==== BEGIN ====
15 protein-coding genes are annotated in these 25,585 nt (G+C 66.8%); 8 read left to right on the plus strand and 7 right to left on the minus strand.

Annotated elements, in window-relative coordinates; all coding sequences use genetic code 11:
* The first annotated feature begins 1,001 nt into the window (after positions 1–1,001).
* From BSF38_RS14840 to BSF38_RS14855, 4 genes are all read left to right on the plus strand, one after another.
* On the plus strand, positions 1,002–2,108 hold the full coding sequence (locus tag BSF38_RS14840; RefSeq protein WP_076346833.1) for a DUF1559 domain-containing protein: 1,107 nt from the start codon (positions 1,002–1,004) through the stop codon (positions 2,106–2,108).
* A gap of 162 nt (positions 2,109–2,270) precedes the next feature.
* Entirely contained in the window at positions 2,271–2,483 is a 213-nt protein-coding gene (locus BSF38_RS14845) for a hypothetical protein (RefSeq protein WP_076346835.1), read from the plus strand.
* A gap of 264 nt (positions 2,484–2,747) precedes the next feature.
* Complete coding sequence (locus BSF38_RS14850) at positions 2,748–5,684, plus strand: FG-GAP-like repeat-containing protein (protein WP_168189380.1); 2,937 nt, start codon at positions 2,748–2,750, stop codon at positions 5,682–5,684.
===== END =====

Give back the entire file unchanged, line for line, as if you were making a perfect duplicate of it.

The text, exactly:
15 protein-coding genes are annotated in these 25,585 nt (G+C 66.8%); 8 read left to right on the plus strand and 7 right to left on the minus strand.

Annotated elements, in window-relative coordinates; all coding sequences use genetic code 11:
* The first annotated feature begins 1,001 nt into the window (after positions 1–1,001).
* From BSF38_RS14840 to BSF38_RS14855, 4 genes are all read left to right on the plus strand, one after another.
* On the plus strand, positions 1,002–2,108 hold the full coding sequence (locus tag BSF38_RS14840; RefSeq protein WP_076346833.1) for a DUF1559 domain-containing protein: 1,107 nt from the start codon (positions 1,002–1,004) through the stop codon (positions 2,106–2,108).
* A gap of 162 nt (positions 2,109–2,270) precedes the next feature.
* Entirely contained in the window at positions 2,271–2,483 is a 213-nt protein-coding gene (locus BSF38_RS14845) for a hypothetical protein (RefSeq protein WP_076346835.1), read from the plus strand.
* A gap of 264 nt (positions 2,484–2,747) precedes the next feature.
* Complete coding sequence (locus BSF38_RS14850) at positions 2,748–5,684, plus strand: FG-GAP-like repeat-containing protein (protein WP_168189380.1); 2,937 nt, start codon at positions 2,748–2,750, stop codon at positions 5,682–5,684.